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String Vs StringBuffer  RSS feed

 
Krishna Srinivasan
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HI,
Here i am facing some performance difference with String and StringBuffer.
Firts i tried using StringBuffer, execution time difference is 0 secods...that means its fast..but i tried using String class ...it gives 10 mili seconds diff in execution of the loop.....but its only the first time i am execting the program...second time its execute within 0 mili seconds .......
what is the reason ??


Sample.java
=========


DateFormat.java
===========


[added code tags - Ilja]
[ June 25, 2004: Message edited by: Ilja Preuss ]
 
Gian Franco
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Hi,

How many times did you try this out,
do you have a representative amount
of test runs?

Cheers,

Gian Franco

ps I'm afraid this topic will be
moved from this forum
[ June 25, 2004: Message edited by: Gian Franco Casula ]
 
Barry Gaunt
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Right on. Moving to... Damn it. It's already here!
[ June 25, 2004: Message edited by: Barry Gaunt ]
 
Jeanne Boyarsky
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In Windows, Java can only measure times 10 millis apart. Try putting the code in a loop and run it 100 times. Then you will get times you can compare.
 
Kris Philippaerts
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Don't forget, the java specification states that String concatenation will be optimized (where possible) by using StringBuffers. So, the performance of both pieces of code might be equal... You should first try to compile both pieces of code, and then decompile it, and see if the decompiled code still works with Strings.

Second, you should never trust time measurement under, say, 100ms on Windows. As stated before, try to run your test 100 times, or even 1000 times in a loop, and compare the total times.
 
Kris Philippaerts
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I know, this thread might be dead allready, but what the heck I tried it out for you. I ran both implementations 100,000 times and measured the time needed for this. The String implementation took 1.482 seconds to complete. The StringBuffer implementation took no more than 270 milli seconds to complete. This is more than 5 times faster than the String implementation.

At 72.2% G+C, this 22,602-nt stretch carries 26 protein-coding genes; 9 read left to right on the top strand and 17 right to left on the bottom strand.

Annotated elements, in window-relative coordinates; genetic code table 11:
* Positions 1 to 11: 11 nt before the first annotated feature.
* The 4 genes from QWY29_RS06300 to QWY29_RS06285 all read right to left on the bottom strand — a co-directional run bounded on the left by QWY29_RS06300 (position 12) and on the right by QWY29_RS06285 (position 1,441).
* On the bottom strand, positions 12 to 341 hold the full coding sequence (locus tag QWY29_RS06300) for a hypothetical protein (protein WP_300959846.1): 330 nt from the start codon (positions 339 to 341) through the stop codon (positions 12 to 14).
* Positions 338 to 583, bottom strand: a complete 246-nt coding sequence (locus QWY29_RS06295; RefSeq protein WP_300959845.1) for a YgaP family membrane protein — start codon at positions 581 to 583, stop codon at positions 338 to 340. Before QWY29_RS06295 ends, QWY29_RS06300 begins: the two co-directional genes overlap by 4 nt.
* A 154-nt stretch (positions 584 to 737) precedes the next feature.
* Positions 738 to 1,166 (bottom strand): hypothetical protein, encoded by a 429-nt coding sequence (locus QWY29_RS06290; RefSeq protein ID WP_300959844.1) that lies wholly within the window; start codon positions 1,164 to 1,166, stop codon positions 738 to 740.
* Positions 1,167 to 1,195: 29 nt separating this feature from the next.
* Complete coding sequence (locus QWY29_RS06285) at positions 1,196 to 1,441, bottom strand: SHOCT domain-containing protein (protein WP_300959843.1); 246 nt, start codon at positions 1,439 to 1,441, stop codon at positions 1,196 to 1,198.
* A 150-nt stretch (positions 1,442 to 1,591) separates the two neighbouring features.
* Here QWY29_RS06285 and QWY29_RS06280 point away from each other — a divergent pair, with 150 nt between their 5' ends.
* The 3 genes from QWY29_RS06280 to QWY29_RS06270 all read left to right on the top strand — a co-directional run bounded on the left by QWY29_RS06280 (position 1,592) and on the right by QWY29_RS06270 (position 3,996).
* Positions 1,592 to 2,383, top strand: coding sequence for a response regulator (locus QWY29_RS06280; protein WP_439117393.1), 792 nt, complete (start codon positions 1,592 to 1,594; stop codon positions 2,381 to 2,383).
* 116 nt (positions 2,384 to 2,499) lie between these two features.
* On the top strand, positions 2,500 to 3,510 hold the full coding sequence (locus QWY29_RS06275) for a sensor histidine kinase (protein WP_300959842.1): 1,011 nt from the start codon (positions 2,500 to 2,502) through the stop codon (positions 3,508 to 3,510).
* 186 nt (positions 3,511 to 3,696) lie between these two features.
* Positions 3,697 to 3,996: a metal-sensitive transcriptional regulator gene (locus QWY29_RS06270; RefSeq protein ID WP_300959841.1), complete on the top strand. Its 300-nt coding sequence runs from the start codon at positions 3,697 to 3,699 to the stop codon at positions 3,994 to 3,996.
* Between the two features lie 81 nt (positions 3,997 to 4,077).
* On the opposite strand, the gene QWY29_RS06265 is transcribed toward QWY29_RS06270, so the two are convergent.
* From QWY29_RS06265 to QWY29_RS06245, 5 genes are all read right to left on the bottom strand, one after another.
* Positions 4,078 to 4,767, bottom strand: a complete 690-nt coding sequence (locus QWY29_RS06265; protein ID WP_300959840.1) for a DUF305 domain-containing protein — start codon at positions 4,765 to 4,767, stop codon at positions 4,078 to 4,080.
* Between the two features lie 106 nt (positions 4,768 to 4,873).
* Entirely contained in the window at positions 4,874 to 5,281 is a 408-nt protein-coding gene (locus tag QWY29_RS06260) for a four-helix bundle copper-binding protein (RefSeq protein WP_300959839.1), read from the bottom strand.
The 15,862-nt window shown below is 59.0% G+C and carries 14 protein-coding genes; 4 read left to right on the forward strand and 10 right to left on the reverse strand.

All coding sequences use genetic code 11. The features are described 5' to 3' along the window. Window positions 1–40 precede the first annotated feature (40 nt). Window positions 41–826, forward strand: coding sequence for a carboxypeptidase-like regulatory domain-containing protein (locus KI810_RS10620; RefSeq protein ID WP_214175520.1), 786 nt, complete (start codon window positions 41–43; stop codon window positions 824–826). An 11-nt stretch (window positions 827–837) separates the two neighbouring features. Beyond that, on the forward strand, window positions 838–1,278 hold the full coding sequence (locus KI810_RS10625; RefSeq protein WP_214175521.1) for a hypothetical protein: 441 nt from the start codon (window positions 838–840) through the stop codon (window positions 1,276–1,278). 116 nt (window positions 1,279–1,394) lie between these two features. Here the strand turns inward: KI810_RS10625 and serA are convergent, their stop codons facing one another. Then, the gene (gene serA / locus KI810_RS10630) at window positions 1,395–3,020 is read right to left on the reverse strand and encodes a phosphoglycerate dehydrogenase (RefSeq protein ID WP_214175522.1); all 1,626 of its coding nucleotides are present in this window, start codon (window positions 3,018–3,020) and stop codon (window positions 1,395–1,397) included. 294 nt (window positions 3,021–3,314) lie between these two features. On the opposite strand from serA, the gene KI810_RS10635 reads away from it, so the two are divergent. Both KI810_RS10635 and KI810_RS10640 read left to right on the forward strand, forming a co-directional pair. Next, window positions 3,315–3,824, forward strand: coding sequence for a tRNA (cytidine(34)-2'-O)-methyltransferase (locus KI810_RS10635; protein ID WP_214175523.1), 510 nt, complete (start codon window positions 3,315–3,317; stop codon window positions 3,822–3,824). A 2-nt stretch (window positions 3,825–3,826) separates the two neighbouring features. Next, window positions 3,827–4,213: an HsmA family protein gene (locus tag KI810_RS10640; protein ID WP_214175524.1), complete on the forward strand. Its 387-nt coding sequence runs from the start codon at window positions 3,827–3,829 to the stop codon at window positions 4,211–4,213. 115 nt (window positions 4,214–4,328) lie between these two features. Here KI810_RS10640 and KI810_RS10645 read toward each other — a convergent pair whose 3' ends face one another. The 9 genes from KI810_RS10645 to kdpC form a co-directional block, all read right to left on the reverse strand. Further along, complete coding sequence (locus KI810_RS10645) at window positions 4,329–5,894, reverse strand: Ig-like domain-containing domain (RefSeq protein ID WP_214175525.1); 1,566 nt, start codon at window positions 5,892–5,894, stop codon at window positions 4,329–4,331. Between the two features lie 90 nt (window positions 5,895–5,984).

Ilja Preuss
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Thank you very much!

Can you show us the benchmark code?

Also, what JDK did you run this on? This might heavily affect performance differences.
 
clio katz
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in all of the performance doc i have read, StringBuffer is (almost) always recommended over String ... particularly for operations involving string concatenation

to wit
Adding on to a StringBuffer is [also] quite a bit faster than the + operator, which creates a new StringBuffer itself, appends both of the arguments, and converts the result back to a String

- patrick.net

some other linx

Glen McCluskey et al
Hardwick's Java Optimization site

[these sites also have additional embedded links as well]


hth
 
Jim Yingst
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in all of the performance doc i have read, StringBuffer is (almost) always recommended over String

Well not really. However in cases where String + is faster, it's usually a very minor difference. In cases where StringBuffer is faster, it may be much, much faster. Adding N things to a StringBuffer is an O(N) operation. Adding them to a String via concatenation can be an O(N^2) operation. Which is a Bad Thing™ if N is big.

A good general rule of thum is: if you're adding to a stringlike thingy inside a loop, and the thingy gets bigger each time - use a StringBuffer. Otherwise, use String coincatenation with the + sign. The difference in performance is minor, and the + is usually more readable.


For what it's worth, if you can build up the entire String in one line, no loop, then the + will generally be at least as fast as using a StringBuffer. And if everything in the expression is a compile-time constant, then using + is almost certainly faster than StringBuffer, because all the work will be done at compile time.
 
Kris Philippaerts
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Originally posted by Ilja Preuss:
Can you show us the benchmark code?

Also, what JDK did you run this on? This might heavily affect performance differences.


I just took Krishna Srinivasan's code and cleaned it up a bit. I'm not sure what JDK I used at home. But I tried it again at work with JDK 1.4.2_03 (on a faster PC that at home). These are the results:



So, the -O option doesn't do much. The ratio of 5 times faster holds.

Grtz,
Kris


Sample.java


DateFormatString.java


DateFormatStringBuffer.java
 
Ilja Preuss
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Thanks for sharing the code!

One more tip: an important thing to do is to try wether swapping the order of execution, that is executing the StringBuffer version before the String version, makes a difference. It *could* have an impact because of incremental optimizations done by the Hotspot Engine.
 
Ilja Preuss
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FYI, I just tried swapping the order, and it doesn't make a difference.
 
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